Joe Biden should not be running for re-election. That much was obvious well before the special prosecutor’s comments on the president’s memory lapses inspired a burst of age-related angst. And Democrats who are furious at the prosecutor have to sense that it will become only more obvious as we move deeper into an actual campaign.
What is less obvious is how Biden should get out of it.
Note that I did not say that Biden should not be the president. You can make a case that as obvious as his decline has been, whatever equilibrium his White House has worked out has thus far delivered results largely indistinguishable from (and sometimes better than) what one would expect from a replacement-level Democratic president.
If there has been a really big age effect in his presidency so far, I suspect it lies in the emboldenment of America’s rivals, a sense that a decrepit American chief executive is less to be feared than a more vigorous one. But suspicion isn’t proof, and when I look at how the Biden administration has actually handled its various foreign crises, I can imagine more disastrous outcomes from a more swaggering sort of president.
Saying that things have worked OK throughout this stage of Biden’s decline, though, is very different from betting that they can continue working out OK for almost five long further years. And saying that Biden is capable of occupying the presidency for the next 11 months is quite different from saying that he’s capable of spending those months effectively campaigning for the right to occupy it again.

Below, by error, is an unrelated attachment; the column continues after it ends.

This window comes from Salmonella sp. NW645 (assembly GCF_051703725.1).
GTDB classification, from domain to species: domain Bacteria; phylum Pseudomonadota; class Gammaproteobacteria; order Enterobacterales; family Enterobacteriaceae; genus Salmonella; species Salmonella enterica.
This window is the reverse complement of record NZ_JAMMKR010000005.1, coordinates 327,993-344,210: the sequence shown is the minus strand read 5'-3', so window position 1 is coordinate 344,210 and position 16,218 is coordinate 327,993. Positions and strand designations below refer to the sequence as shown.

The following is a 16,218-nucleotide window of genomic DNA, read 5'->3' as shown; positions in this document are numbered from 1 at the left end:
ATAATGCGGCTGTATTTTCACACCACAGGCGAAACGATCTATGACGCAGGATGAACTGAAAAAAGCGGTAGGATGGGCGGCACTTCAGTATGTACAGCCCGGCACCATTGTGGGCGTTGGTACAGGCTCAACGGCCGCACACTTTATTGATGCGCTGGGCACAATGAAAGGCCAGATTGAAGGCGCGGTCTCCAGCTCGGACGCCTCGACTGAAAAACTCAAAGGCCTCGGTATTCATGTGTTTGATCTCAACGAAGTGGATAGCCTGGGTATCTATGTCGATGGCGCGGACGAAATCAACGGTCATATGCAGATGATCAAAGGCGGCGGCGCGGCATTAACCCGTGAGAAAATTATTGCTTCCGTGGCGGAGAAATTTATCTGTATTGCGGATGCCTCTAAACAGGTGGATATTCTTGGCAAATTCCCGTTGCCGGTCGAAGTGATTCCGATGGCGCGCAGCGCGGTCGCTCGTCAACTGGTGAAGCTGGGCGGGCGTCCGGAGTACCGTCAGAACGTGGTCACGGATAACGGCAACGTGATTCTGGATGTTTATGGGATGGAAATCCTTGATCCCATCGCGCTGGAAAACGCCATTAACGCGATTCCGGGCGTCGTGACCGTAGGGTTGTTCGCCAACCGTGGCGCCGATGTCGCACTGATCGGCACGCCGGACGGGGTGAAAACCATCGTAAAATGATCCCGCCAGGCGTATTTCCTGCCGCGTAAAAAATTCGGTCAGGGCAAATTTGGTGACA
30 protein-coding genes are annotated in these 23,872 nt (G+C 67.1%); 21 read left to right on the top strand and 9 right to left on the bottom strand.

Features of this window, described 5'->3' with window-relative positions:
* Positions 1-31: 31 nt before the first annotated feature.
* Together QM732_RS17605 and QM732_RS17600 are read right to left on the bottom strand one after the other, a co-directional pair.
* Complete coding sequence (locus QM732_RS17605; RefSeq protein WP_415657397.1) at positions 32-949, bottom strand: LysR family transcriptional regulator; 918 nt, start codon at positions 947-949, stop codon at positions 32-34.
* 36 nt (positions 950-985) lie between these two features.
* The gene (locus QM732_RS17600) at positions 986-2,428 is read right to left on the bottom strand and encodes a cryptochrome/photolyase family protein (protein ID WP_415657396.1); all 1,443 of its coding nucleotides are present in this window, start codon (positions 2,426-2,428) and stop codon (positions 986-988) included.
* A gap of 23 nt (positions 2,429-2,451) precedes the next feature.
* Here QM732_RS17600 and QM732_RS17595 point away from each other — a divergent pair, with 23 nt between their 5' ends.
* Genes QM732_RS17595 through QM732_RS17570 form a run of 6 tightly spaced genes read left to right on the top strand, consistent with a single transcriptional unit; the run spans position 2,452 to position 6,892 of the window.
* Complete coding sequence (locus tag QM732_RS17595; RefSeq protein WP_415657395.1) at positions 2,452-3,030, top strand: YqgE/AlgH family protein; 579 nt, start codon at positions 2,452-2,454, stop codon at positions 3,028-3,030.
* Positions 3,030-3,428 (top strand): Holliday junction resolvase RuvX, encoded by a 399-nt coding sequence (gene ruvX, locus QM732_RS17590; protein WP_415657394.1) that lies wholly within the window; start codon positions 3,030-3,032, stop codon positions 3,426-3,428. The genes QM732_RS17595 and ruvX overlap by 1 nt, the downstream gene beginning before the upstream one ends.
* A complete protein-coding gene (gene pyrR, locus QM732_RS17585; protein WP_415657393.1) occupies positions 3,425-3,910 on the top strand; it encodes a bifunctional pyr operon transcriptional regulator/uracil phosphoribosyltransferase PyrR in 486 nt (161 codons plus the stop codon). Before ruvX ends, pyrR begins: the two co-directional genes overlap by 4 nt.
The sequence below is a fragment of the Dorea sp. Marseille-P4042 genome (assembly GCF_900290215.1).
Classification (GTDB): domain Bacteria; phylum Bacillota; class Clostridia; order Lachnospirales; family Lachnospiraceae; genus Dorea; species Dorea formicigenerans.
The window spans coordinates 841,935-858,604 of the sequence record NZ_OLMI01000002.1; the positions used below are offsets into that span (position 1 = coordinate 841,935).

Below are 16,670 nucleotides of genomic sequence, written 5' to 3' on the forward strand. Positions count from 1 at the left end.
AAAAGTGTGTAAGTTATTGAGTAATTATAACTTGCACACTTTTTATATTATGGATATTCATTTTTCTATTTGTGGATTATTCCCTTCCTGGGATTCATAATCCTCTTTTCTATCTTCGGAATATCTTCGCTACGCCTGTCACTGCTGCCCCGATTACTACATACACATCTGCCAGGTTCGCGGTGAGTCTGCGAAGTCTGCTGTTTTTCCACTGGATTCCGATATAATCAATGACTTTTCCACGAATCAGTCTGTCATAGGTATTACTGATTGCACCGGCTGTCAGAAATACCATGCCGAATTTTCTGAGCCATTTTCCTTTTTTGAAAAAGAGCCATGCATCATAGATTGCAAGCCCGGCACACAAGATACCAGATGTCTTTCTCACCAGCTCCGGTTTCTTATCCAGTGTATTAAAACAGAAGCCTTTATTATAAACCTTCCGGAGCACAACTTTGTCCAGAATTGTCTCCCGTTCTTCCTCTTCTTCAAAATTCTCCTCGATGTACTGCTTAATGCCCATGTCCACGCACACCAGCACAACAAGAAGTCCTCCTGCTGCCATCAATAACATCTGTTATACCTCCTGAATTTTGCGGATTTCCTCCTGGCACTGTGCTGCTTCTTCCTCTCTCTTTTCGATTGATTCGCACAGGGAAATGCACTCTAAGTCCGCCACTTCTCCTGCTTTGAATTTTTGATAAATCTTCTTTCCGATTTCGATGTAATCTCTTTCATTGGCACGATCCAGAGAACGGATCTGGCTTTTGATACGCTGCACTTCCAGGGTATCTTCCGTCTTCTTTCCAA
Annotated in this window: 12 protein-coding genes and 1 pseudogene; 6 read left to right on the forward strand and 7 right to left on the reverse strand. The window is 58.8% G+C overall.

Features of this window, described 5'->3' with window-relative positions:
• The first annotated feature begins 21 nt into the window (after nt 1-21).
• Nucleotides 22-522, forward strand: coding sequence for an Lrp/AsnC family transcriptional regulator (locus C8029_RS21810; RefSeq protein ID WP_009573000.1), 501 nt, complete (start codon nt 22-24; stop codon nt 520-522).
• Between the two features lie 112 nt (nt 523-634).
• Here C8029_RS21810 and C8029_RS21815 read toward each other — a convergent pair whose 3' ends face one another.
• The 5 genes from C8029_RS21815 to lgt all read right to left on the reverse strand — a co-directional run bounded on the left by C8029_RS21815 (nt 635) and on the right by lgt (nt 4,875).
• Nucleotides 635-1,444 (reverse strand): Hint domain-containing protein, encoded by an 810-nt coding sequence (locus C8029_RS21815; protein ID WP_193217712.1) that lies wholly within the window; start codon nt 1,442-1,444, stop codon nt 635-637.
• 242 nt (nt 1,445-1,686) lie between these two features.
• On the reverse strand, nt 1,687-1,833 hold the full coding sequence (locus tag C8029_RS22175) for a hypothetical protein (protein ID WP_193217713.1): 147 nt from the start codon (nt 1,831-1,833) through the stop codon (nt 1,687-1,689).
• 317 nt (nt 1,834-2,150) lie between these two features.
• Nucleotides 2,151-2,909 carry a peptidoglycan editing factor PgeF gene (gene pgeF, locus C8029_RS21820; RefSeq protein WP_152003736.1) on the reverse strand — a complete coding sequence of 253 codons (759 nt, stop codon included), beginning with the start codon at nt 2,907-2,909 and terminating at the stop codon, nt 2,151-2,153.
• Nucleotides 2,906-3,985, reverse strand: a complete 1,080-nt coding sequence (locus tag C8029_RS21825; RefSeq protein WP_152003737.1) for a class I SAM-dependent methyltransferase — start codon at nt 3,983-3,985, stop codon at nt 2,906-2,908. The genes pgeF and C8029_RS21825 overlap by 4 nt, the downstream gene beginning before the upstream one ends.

The impression the president gives in public is not senility so much as extreme frailty, like a lightbulb that still burns so long as you keep it on a dimmer. But to strain the simile a bit, the entire issue in a re-election campaign is not whether your filaments shed light; it’s whether voters should take this one opportunity to change out the bulb. Every flicker is evidence that a change is necessary, and if you force Biden into a normal campaign-season role, frequent flickering (if not a burning-out) is what you’re going to get.
Let’s give him the benefit of the doubt, and assume that Biden senses this, that he isn’t just entombed in egomania, but he feels trapped by his own terrible vice-presidential choice. If he drops out and anoints Kamala Harris, she’s even more likely to lose to Donald Trump. But if he drops out and doesn’t endorse his own number two, he’d be opening himself to a narrative of identitarian betrayal — aging white president knifes first woman-of-color veep — and setting his party up for months of bloodletting and betrayal, a constant churn of personal and ideological drama.
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